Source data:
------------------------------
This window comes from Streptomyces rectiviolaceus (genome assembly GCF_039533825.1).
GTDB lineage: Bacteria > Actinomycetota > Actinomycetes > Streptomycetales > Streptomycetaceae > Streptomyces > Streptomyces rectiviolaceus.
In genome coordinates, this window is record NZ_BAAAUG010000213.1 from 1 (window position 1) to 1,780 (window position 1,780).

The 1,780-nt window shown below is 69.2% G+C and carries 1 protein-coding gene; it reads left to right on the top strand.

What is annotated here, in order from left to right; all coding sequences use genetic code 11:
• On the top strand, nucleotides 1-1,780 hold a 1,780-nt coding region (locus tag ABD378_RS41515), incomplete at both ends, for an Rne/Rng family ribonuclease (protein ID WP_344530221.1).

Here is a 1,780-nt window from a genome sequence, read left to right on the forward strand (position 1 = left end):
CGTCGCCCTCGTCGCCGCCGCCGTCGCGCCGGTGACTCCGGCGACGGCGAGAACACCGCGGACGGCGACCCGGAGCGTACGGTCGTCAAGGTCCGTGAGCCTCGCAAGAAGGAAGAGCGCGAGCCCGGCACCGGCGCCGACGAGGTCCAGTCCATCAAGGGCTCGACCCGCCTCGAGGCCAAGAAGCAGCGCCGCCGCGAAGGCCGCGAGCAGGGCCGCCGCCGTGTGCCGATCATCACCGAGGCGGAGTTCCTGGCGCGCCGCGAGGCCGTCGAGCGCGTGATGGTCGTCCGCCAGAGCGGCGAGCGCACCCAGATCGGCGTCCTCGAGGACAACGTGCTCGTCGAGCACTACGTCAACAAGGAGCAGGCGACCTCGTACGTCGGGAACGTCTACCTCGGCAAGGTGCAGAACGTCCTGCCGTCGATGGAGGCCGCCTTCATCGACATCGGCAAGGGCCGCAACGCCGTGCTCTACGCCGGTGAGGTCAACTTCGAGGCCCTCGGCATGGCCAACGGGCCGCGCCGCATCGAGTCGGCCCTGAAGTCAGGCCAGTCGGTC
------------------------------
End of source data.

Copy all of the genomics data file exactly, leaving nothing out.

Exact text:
This window comes from Streptomyces rectiviolaceus (genome assembly GCF_039533825.1).
GTDB lineage: Bacteria > Actinomycetota > Actinomycetes > Streptomycetales > Streptomycetaceae > Streptomyces > Streptomyces rectiviolaceus.
In genome coordinates, this window is record NZ_BAAAUG010000213.1 from 1 (window position 1) to 1,780 (window position 1,780).

The 1,780-nt window shown below is 69.2% G+C and carries 1 protein-coding gene; it reads left to right on the top strand.

What is annotated here, in order from left to right; all coding sequences use genetic code 11:
• On the top strand, nucleotides 1-1,780 hold a 1,780-nt coding region (locus tag ABD378_RS41515), incomplete at both ends, for an Rne/Rng family ribonuclease (protein ID WP_344530221.1).

Here is a 1,780-nt window from a genome sequence, read left to right on the forward strand (position 1 = left end):
CGTCGCCCTCGTCGCCGCCGCCGTCGCGCCGGTGACTCCGGCGACGGCGAGAACACCGCGGACGGCGACCCGGAGCGTACGGTCGTCAAGGTCCGTGAGCCTCGCAAGAAGGAAGAGCGCGAGCCCGGCACCGGCGCCGACGAGGTCCAGTCCATCAAGGGCTCGACCCGCCTCGAGGCCAAGAAGCAGCGCCGCCGCGAAGGCCGCGAGCAGGGCCGCCGCCGTGTGCCGATCATCACCGAGGCGGAGTTCCTGGCGCGCCGCGAGGCCGTCGAGCGCGTGATGGTCGTCCGCCAGAGCGGCGAGCGCACCCAGATCGGCGTCCTCGAGGACAACGTGCTCGTCGAGCACTACGTCAACAAGGAGCAGGCGACCTCGTACGTCGGGAACGTCTACCTCGGCAAGGTGCAGAACGTCCTGCCGTCGATGGAGGCCGCCTTCATCGACATCGGCAAGGGCCGCAACGCCGTGCTCTACGCCGGTGAGGTCAACTTCGAGGCCCTCGGCATGGCCAACGGGCCGCGCCGCATCGAGTCGGCCCTGAAGTCAGGCCAGTCGGTC